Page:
The debate over increased spending on our nation’s aging power grid system came up recently as we dealt with an increase in storms and other aging grid-related events.
Now that the US government shutdown is resolved, it is high time that the grid spending issue is addressed. As with any power system that generates electricity, it does require maintenance and updates on a regular basis to remain productive.
Power outages are a major cause of loss of income for almost every business. It’s also an inconvenient--and sometimes life-threatening--event for consumers. Americans rely on electrical power every day, from electric pumps that pump water, to a well keeping us cool in the summer, and not to mention all forms of electronic communication. Most of us do not think about what it will take to keep that flow of power coming in the future.
American homes and businesses lose power an average of 1.2 times per year, for an average of two hours each occurrence. The power grid system is made up of a complex set of power generation sources such as gas and coal -fired plants, hydroelectric, nuclear, wind and solar.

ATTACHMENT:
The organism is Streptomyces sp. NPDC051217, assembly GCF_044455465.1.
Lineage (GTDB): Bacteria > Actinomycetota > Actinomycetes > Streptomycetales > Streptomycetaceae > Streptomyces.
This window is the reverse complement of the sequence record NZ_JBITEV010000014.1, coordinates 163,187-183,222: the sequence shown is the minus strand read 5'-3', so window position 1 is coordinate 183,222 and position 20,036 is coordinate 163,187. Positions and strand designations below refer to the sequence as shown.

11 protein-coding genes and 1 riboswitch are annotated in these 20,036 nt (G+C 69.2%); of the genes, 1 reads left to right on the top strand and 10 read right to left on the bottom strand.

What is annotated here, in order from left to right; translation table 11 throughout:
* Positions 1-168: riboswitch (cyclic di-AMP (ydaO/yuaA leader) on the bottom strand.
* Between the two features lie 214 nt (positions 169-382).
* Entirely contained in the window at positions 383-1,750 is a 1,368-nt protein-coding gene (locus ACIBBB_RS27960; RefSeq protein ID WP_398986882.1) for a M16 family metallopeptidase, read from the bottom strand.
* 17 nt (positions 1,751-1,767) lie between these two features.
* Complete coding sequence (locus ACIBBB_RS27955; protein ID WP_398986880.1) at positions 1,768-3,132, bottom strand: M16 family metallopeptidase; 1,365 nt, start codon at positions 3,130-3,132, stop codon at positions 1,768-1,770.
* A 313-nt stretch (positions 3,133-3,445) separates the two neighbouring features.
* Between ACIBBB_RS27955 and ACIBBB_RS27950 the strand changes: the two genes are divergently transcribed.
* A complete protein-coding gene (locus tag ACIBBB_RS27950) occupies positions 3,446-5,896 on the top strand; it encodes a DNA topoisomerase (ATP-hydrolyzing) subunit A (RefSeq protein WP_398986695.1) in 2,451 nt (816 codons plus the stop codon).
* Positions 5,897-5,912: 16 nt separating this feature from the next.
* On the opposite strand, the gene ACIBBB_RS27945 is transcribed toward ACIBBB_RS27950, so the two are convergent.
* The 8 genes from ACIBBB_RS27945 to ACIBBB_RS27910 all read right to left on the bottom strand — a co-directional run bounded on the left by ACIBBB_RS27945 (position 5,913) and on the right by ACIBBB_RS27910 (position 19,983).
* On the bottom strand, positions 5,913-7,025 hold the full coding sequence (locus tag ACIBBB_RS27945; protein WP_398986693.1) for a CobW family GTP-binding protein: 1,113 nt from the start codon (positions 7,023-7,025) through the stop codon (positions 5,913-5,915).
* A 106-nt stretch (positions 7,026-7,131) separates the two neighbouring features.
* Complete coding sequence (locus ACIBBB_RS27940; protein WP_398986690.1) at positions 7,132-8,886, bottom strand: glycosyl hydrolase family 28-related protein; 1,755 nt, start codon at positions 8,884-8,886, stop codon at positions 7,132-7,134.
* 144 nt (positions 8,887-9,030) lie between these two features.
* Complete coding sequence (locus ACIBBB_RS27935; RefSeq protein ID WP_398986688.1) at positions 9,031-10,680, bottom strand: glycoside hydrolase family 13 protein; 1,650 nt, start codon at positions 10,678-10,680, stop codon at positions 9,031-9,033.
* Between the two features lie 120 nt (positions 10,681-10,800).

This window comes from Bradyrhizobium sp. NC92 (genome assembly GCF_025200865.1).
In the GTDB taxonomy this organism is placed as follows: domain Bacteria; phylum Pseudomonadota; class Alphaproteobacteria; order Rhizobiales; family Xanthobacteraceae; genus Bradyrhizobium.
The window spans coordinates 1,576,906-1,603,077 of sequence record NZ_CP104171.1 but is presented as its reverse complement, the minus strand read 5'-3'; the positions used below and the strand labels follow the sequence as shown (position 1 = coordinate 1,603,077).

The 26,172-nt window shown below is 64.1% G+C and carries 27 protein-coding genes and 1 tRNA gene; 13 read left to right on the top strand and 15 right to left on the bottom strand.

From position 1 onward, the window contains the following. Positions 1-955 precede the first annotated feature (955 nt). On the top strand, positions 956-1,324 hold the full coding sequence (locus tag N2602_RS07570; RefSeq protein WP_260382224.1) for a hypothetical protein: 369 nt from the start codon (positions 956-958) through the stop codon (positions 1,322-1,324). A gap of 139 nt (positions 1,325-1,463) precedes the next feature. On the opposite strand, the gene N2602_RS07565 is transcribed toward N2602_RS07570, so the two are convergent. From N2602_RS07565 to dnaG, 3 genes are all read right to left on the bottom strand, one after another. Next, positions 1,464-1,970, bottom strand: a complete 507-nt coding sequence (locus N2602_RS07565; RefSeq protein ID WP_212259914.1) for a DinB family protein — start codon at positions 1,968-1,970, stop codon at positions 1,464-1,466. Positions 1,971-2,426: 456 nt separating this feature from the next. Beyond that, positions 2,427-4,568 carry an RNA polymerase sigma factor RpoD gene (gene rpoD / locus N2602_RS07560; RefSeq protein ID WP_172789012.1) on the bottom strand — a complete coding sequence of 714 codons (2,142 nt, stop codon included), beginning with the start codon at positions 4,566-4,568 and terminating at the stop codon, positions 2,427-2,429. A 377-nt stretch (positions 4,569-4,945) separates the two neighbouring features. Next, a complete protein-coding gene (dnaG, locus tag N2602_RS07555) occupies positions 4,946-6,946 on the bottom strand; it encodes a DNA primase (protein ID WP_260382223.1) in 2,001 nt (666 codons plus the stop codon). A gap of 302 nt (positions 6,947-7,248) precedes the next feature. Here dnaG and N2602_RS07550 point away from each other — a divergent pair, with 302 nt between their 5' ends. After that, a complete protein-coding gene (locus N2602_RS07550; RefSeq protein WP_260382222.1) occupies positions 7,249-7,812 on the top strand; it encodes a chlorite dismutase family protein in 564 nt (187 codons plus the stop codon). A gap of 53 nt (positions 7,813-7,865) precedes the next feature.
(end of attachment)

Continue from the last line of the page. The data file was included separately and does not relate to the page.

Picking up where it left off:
The idea is to get the power from the sources to the end user with a system of power stations, substations and under and above ground wires to carry it. The grid is what channels the power through to the end user from the source through a system of computer generated switches and power stations to move power where the demand is for that particular day.
Spending money to fix a grid system that is aging is estimated at about 21 billion per year for the next 20 years to get the grid technology up to speed with the ever -increasing demand and threats to our system as well.
Grid technology upgrades are a must, as we depend on these grids to function in order to live and work. After a computer glitch caused the blackout of 2003, some spending increases were put into effect. However, it wasn’t nearly enough to fix the problem.
Electrical engineers have determined that a major overhaul of the system must begin now before we encounter other major grid breakdowns in the near future.
The question that we the consumer and our government officials need to ask ourselves now that the shutdown is behind us is, “What is the cost of not upgrading the current system?”
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